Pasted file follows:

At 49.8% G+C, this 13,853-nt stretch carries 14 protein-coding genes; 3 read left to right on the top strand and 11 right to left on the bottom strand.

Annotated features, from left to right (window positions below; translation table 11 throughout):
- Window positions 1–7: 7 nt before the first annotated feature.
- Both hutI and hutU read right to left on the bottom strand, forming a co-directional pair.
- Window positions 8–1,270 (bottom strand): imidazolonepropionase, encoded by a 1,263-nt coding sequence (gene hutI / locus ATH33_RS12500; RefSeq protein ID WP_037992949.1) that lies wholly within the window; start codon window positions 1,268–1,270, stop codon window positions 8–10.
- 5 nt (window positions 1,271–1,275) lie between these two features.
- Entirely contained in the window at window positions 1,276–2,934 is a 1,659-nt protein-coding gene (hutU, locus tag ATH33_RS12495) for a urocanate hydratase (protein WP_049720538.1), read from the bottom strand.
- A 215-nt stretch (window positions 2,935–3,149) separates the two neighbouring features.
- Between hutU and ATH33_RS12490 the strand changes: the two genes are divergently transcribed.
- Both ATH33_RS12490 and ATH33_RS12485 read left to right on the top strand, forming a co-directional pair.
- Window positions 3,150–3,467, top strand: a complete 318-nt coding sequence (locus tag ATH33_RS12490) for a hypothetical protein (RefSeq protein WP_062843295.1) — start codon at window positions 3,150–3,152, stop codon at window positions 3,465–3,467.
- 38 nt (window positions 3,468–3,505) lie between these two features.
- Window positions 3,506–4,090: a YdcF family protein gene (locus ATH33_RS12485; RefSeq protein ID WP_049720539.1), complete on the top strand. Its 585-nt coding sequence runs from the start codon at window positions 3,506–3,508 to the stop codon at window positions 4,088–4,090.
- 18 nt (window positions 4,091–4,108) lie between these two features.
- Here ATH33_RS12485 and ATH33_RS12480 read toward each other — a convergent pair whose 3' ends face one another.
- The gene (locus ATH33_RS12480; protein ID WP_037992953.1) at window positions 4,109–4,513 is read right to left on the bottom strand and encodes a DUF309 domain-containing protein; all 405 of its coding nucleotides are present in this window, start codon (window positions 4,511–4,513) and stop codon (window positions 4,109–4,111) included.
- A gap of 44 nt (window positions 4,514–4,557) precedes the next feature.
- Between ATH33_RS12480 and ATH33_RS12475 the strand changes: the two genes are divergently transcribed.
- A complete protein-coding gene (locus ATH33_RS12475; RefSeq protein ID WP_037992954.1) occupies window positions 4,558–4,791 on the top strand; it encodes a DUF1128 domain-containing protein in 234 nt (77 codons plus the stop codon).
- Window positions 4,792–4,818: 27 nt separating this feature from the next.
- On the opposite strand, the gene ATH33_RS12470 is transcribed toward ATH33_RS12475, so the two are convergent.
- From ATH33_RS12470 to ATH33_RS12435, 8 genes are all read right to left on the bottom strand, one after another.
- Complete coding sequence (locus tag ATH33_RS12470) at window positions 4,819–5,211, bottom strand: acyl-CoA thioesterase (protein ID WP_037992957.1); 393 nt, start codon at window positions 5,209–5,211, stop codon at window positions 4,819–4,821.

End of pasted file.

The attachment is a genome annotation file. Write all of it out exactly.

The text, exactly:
At 49.8% G+C, this 13,853-nt stretch carries 14 protein-coding genes; 3 read left to right on the top strand and 11 right to left on the bottom strand.

Annotated features, from left to right (window positions below; translation table 11 throughout):
- Window positions 1–7: 7 nt before the first annotated feature.
- Both hutI and hutU read right to left on the bottom strand, forming a co-directional pair.
- Window positions 8–1,270 (bottom strand): imidazolonepropionase, encoded by a 1,263-nt coding sequence (gene hutI / locus ATH33_RS12500; RefSeq protein ID WP_037992949.1) that lies wholly within the window; start codon window positions 1,268–1,270, stop codon window positions 8–10.
- 5 nt (window positions 1,271–1,275) lie between these two features.
- Entirely contained in the window at window positions 1,276–2,934 is a 1,659-nt protein-coding gene (hutU, locus tag ATH33_RS12495) for a urocanate hydratase (protein WP_049720538.1), read from the bottom strand.
- A 215-nt stretch (window positions 2,935–3,149) separates the two neighbouring features.
- Between hutU and ATH33_RS12490 the strand changes: the two genes are divergently transcribed.
- Both ATH33_RS12490 and ATH33_RS12485 read left to right on the top strand, forming a co-directional pair.
- Window positions 3,150–3,467, top strand: a complete 318-nt coding sequence (locus tag ATH33_RS12490) for a hypothetical protein (RefSeq protein WP_062843295.1) — start codon at window positions 3,150–3,152, stop codon at window positions 3,465–3,467.
- 38 nt (window positions 3,468–3,505) lie between these two features.
- Window positions 3,506–4,090: a YdcF family protein gene (locus ATH33_RS12485; RefSeq protein ID WP_049720539.1), complete on the top strand. Its 585-nt coding sequence runs from the start codon at window positions 3,506–3,508 to the stop codon at window positions 4,088–4,090.
- 18 nt (window positions 4,091–4,108) lie between these two features.
- Here ATH33_RS12485 and ATH33_RS12480 read toward each other — a convergent pair whose 3' ends face one another.
- The gene (locus ATH33_RS12480; protein ID WP_037992953.1) at window positions 4,109–4,513 is read right to left on the bottom strand and encodes a DUF309 domain-containing protein; all 405 of its coding nucleotides are present in this window, start codon (window positions 4,511–4,513) and stop codon (window positions 4,109–4,111) included.
- A gap of 44 nt (window positions 4,514–4,557) precedes the next feature.
- Between ATH33_RS12480 and ATH33_RS12475 the strand changes: the two genes are divergently transcribed.
- A complete protein-coding gene (locus ATH33_RS12475; RefSeq protein ID WP_037992954.1) occupies window positions 4,558–4,791 on the top strand; it encodes a DUF1128 domain-containing protein in 234 nt (77 codons plus the stop codon).
- Window positions 4,792–4,818: 27 nt separating this feature from the next.
- On the opposite strand, the gene ATH33_RS12470 is transcribed toward ATH33_RS12475, so the two are convergent.
- From ATH33_RS12470 to ATH33_RS12435, 8 genes are all read right to left on the bottom strand, one after another.
- Complete coding sequence (locus tag ATH33_RS12470) at window positions 4,819–5,211, bottom strand: acyl-CoA thioesterase (protein ID WP_037992957.1); 393 nt, start codon at window positions 5,209–5,211, stop codon at window positions 4,819–4,821.